The final challenge is analysis, the accumulation of the necessary expertise to digest what the data tells us. Data requires intepretation, and interpretation requires experience. Analysis is providing a bottleneck due to a skill shortage, a skill shortage made more acute by the fact that, ideally, analysis should be carried out by individuals not only skilled in data science but also equipped with the domain knowledge to understand the implications in a given application, and to see opportunities for improvements in efficiency.
‘Mathematical Data Science’
As a term ‘big data’ promises much and delivers little, to get true value from data, it needs to be curated and evaluated. The three stages of awareness, availability and analysis provide a broad framework through which organizations should be assessing the potential in the data they hold. Hand waving about big data solutions will not do, it will only lead to self-deception. The castles we build on our data landscapes must be based on firm foundations, process and scientific analysis. If we do things right, those are the foundations that will be provided by the new field of data science.
Today the statement “There are three types of lies: lies, damned lies and ‘big data’” may be more apt. We are revisiting many of the mistakes made in interpreting data from the 19th century. Big data is laid down by happenstance, rather than actively collected with a particular question in mind. That means it needs to be treated with care when conclusions are being drawn. For data science to succede it needs the same form of rigour that Pearson and Fisher brought to statistics, a “mathematical data science” is needed.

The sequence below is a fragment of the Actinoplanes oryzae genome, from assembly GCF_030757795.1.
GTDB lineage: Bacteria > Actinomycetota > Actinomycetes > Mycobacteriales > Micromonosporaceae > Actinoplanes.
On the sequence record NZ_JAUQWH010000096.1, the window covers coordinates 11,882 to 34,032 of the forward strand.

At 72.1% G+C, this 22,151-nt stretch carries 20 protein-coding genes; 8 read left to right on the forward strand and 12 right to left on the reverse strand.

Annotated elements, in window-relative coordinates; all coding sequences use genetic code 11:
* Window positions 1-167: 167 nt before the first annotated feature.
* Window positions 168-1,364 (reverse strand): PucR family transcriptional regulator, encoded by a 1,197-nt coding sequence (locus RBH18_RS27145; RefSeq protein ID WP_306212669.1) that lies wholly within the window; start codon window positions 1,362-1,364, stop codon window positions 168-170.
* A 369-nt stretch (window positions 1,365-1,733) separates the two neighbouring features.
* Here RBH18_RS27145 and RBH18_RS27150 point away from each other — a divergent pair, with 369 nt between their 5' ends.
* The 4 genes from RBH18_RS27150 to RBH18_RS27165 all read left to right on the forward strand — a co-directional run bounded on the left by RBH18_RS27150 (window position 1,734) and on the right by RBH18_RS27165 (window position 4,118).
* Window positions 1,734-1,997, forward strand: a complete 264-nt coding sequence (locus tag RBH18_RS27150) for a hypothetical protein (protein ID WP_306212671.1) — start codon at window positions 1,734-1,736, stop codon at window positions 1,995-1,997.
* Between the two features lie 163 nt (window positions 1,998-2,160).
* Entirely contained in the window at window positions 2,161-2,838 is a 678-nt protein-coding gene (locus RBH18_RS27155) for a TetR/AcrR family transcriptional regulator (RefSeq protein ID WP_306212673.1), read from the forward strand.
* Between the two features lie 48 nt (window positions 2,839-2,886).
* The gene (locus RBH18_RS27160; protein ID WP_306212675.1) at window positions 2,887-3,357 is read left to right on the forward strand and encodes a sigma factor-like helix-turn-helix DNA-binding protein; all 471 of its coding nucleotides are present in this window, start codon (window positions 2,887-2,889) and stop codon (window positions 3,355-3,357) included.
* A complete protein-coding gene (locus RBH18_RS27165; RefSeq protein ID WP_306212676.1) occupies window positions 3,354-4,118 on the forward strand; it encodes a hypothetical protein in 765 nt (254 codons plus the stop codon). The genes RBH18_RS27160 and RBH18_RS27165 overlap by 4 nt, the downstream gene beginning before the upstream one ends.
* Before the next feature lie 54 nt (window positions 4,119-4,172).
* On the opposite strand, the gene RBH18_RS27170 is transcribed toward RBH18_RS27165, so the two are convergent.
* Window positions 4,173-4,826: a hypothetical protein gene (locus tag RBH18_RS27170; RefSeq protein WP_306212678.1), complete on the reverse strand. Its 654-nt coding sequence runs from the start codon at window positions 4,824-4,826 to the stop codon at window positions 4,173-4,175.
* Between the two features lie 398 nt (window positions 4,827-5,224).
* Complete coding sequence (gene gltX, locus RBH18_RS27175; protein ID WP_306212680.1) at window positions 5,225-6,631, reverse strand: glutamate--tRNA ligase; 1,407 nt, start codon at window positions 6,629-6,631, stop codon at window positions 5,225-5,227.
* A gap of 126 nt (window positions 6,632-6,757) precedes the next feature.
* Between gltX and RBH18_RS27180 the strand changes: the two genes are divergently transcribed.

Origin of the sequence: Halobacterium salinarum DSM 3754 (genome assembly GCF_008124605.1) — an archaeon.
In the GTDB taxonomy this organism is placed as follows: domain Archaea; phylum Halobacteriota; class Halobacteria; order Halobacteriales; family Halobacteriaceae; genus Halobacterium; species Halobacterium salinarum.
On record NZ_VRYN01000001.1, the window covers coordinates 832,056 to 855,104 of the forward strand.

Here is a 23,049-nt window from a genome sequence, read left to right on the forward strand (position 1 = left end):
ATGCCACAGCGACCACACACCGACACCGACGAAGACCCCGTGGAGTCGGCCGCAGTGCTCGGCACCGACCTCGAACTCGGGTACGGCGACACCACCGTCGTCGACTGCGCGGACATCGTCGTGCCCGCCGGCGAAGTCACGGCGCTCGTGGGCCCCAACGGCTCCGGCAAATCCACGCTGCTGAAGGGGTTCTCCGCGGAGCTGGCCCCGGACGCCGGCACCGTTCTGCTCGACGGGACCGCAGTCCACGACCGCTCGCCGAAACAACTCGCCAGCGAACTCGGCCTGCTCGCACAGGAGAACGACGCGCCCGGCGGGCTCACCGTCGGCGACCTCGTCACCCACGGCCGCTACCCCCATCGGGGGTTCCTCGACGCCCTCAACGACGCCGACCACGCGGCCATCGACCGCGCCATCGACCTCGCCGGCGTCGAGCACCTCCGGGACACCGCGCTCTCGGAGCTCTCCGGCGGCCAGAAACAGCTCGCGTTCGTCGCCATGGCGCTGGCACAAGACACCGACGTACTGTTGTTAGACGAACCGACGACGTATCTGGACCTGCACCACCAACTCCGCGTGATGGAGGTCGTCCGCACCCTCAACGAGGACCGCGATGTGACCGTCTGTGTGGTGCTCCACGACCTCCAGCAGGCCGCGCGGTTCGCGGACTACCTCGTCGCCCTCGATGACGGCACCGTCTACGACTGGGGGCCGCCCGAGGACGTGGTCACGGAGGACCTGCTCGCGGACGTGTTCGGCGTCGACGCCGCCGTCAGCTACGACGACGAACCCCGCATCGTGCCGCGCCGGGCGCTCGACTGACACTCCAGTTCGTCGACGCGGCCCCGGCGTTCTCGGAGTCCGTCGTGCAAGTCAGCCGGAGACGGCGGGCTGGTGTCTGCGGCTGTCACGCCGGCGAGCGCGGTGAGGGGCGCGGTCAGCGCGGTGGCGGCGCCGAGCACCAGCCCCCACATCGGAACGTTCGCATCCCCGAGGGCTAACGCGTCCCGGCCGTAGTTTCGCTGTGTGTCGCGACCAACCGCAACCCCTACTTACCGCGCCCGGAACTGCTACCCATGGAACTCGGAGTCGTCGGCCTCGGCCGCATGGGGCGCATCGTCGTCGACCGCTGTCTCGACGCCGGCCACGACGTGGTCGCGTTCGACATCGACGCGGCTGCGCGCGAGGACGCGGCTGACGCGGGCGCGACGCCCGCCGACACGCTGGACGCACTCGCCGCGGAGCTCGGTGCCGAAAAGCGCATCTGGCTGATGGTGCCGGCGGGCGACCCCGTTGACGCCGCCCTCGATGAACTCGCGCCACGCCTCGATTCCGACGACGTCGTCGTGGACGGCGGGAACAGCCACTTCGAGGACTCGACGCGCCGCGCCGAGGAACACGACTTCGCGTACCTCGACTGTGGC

There are parallels between the deployment of machine learning solutions and update as electricity as a means of powering industry. Tim Harford explores the reasons why it took time to exploit the power of electricity in the manufacturing industry. The true benefit of electricity came when machinery had electric motors incorporated. Substituting a centralized steam engine in a manufacturing plant with a centralized electric motor didn’t reduce costs or improve the reconfigurability of a factory. The real advantages came when the belt drives that were necessary to redistribute power were replaced with electric cables and energy was transformed into motion at the machine rather than centrally. This gives a manufacturing plant reconfigurability.
We can expect to see the same thing with our machine learning capabilities. In the analogy our existing software systems are the steam power, and data driven systems are equivalent to electricity. Currently software engineers create information processing entities (programs) in a centralized manner, where as data driven systems are reactive and responsive to their environment. Just as with electricity this brings new flexibility to our systems, but new dangers as well.
Figure: Watt’s Steam Engine which made Steam Power Efficient and Practical.
James Watt’s steam engine contained an early machine learning device. In the same way that modern systems are component based, his engine was composed of components. One of which is a speed regulator sometimes known as Watt’s governor. The two balls in the center of the image, when spun fast, rise, and through a linkage mechanism.
Krizhevsky, Alex, Ilya Sutskever, and Geoffrey E. Hinton. n.d. “ImageNet Classification with Deep Convolutional Neural Networks.” In, 1097–1105.